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St. Paul man is first to be compensated by Minnesota for wrongful imprisonment

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A new Minnesota law that compensates people who were wrongly imprisoned is about to get its first workout.

The Pioneer Press reports a Ramsey County judge ruled Tuesday that a St. Paul man who served more than two years for criminal vehicular homicide qualifies for reimbursement under the law.

The conviction of Koua Fong Lee was eventually overturned when a defect that caused accelerators to stick on certain Toyota models was revealed.

Lee's case becomes the first use of the Imprisonment and Exoneration Remedies Act, which took effect in Minnesota on July 1. The law calls for compensating those who were wrongfully imprisoned with at $50,000 to $100,000 for each year they spent behind bars. Court costs and other expenses can also be recovered.

The Pioneer Press reports the Minnesota Supreme Court will appoint a three-member panel of attorneys or judges to determine how much Lee should receive.

State lawmakers who pushed for passage of the bill this year pointed to Lee's case in arguing for it.

The Minnesota Innocence Project has also advocated on behalf of Lee, whose fourth child was born while he was incarcerated. Julie Jonas, an attorney with that group, told the Pioneer Press:

"I think it's a way of giving people something for the years that they lost in prison. Money can't fix everything, but it's a starting point, and it can help."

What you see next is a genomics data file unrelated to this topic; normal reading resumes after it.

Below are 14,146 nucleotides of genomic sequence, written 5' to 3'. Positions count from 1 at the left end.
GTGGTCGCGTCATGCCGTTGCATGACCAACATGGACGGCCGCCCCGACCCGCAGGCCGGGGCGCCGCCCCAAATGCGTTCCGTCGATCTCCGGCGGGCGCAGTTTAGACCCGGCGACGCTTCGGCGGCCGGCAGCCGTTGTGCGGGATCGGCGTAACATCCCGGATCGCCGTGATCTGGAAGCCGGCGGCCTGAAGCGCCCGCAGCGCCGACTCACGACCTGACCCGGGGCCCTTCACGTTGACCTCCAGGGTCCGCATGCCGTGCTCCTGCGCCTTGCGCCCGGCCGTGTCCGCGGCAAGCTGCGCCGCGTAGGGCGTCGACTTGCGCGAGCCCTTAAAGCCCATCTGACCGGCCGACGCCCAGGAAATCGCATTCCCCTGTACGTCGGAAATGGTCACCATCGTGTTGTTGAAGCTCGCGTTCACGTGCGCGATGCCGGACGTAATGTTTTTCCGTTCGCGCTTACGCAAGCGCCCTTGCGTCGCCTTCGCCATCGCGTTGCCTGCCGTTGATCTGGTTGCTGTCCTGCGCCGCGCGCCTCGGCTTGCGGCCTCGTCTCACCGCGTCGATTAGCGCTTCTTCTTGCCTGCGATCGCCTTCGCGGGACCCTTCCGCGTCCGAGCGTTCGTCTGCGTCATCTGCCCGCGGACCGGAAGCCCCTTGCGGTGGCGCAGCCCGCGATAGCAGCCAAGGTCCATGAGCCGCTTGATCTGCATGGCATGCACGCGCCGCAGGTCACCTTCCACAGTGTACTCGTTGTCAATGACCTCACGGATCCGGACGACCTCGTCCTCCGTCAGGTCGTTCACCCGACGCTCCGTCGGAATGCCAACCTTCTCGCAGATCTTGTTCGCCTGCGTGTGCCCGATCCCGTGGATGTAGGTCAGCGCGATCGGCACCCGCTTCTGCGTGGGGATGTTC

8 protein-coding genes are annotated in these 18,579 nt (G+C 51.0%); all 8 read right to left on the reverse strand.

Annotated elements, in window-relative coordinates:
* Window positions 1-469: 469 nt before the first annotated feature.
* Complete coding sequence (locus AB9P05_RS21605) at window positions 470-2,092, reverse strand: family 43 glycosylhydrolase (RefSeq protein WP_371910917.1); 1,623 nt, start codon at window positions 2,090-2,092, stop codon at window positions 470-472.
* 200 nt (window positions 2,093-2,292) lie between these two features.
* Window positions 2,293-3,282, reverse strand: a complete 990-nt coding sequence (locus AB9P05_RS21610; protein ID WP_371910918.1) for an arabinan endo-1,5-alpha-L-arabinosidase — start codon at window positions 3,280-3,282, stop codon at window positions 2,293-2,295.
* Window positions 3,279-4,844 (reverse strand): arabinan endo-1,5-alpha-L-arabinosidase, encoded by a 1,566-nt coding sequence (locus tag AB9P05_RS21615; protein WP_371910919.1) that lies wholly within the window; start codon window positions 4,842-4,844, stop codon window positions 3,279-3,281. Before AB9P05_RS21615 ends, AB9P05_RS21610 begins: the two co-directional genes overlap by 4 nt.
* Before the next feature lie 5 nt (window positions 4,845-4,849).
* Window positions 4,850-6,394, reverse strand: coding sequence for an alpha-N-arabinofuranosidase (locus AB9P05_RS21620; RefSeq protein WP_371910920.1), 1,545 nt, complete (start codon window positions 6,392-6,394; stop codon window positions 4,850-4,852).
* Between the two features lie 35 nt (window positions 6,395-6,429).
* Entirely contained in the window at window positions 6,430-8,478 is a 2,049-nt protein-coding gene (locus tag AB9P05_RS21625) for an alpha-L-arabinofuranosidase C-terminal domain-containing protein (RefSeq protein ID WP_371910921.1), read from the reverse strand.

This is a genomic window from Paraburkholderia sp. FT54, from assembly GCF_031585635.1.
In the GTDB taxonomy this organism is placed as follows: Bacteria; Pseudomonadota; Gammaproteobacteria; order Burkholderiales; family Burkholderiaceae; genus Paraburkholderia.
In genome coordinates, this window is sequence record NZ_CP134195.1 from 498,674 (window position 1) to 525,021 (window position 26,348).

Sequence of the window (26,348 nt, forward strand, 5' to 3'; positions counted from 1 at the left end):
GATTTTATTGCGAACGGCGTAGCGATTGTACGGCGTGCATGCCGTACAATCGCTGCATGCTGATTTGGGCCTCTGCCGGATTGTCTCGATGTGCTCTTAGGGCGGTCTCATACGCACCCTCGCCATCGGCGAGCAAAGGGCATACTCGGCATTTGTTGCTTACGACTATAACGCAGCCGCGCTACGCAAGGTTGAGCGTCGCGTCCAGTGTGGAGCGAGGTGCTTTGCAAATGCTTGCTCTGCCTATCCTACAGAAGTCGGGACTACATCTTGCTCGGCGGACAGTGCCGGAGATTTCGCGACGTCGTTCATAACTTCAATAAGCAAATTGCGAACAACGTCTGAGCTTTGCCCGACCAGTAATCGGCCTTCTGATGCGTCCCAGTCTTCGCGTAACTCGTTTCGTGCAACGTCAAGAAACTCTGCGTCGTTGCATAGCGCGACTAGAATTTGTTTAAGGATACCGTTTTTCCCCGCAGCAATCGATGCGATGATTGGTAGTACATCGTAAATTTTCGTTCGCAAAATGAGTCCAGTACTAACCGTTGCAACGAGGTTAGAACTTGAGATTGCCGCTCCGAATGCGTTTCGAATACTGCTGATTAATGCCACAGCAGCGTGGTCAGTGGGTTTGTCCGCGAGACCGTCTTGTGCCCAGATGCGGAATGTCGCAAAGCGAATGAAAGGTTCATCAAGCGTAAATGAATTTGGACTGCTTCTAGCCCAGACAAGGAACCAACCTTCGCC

Sudden unintended acceleration

Lee was driving a 1996 Toyota Camry when he rear-ended a car stopped at a red light on an exit ramp off of Interstate 94. Family members in the Camry say Lee yelled "The brakes aren't working!" before the impact. Two people died at the scene and the injuries to a 7-year-old later proved fatal, as well.

After Lee was sentenced to eight years in prison in 2008, information about a phenomenon called "sudden unintended acceleration" came to light. Some Toyota models were found to be prone to the condition in which the accelerator pedal becomes stuck.

Car and Driver reported that Toyota's recall of more than 4 million vehicles in 2009 to adjust accelerators and floor mats was the biggest-ever recall in the auto industry.

In March of this year, ABC News reported Toyota paid $1.2 billion to avoid prosecution for covering up the problem.

New claims are still popping up, with USA Today reporting in September on a Rhode Island man's legal claim that his wife's 2010 Corolla accelerates on its own.

The Pioneer Press says Lee and survivors of the 2006 crash in St. Paul have a lawsuit pending against Toyota, with a trial date set for Jan. 7 in U.S. District Court in Minneapolis.

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